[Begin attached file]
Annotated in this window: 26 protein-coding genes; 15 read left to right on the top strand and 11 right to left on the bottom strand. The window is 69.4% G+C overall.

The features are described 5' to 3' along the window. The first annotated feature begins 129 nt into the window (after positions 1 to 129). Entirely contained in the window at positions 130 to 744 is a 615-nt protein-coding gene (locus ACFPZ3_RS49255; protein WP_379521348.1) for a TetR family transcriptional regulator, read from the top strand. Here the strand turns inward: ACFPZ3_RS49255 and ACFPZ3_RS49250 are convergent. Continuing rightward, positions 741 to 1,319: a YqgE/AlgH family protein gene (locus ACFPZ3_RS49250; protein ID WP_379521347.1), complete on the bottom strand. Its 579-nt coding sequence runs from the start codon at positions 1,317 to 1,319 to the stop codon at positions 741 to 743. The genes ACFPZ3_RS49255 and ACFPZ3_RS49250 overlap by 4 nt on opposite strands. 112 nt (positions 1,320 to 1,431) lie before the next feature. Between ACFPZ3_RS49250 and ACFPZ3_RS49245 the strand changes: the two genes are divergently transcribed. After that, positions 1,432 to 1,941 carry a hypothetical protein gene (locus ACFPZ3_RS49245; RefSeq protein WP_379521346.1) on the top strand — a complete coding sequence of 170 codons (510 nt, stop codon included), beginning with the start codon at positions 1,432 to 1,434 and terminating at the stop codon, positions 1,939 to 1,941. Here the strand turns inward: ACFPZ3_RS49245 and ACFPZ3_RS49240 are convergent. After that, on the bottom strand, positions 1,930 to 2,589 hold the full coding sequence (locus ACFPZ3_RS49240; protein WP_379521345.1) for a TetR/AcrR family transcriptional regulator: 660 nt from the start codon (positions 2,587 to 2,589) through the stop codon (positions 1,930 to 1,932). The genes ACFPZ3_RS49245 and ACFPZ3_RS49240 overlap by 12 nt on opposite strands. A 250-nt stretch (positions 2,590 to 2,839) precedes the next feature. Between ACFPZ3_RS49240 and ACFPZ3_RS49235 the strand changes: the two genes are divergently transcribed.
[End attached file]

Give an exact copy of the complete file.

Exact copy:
Annotated in this window: 26 protein-coding genes; 15 read left to right on the top strand and 11 right to left on the bottom strand. The window is 69.4% G+C overall.

The features are described 5' to 3' along the window. The first annotated feature begins 129 nt into the window (after positions 1 to 129). Entirely contained in the window at positions 130 to 744 is a 615-nt protein-coding gene (locus ACFPZ3_RS49255; protein WP_379521348.1) for a TetR family transcriptional regulator, read from the top strand. Here the strand turns inward: ACFPZ3_RS49255 and ACFPZ3_RS49250 are convergent. Continuing rightward, positions 741 to 1,319: a YqgE/AlgH family protein gene (locus ACFPZ3_RS49250; protein ID WP_379521347.1), complete on the bottom strand. Its 579-nt coding sequence runs from the start codon at positions 1,317 to 1,319 to the stop codon at positions 741 to 743. The genes ACFPZ3_RS49255 and ACFPZ3_RS49250 overlap by 4 nt on opposite strands. 112 nt (positions 1,320 to 1,431) lie before the next feature. Between ACFPZ3_RS49250 and ACFPZ3_RS49245 the strand changes: the two genes are divergently transcribed. After that, positions 1,432 to 1,941 carry a hypothetical protein gene (locus ACFPZ3_RS49245; RefSeq protein WP_379521346.1) on the top strand — a complete coding sequence of 170 codons (510 nt, stop codon included), beginning with the start codon at positions 1,432 to 1,434 and terminating at the stop codon, positions 1,939 to 1,941. Here the strand turns inward: ACFPZ3_RS49245 and ACFPZ3_RS49240 are convergent. After that, on the bottom strand, positions 1,930 to 2,589 hold the full coding sequence (locus ACFPZ3_RS49240; protein WP_379521345.1) for a TetR/AcrR family transcriptional regulator: 660 nt from the start codon (positions 2,587 to 2,589) through the stop codon (positions 1,930 to 1,932). The genes ACFPZ3_RS49245 and ACFPZ3_RS49240 overlap by 12 nt on opposite strands. A 250-nt stretch (positions 2,590 to 2,839) precedes the next feature. Between ACFPZ3_RS49240 and ACFPZ3_RS49235 the strand changes: the two genes are divergently transcribed.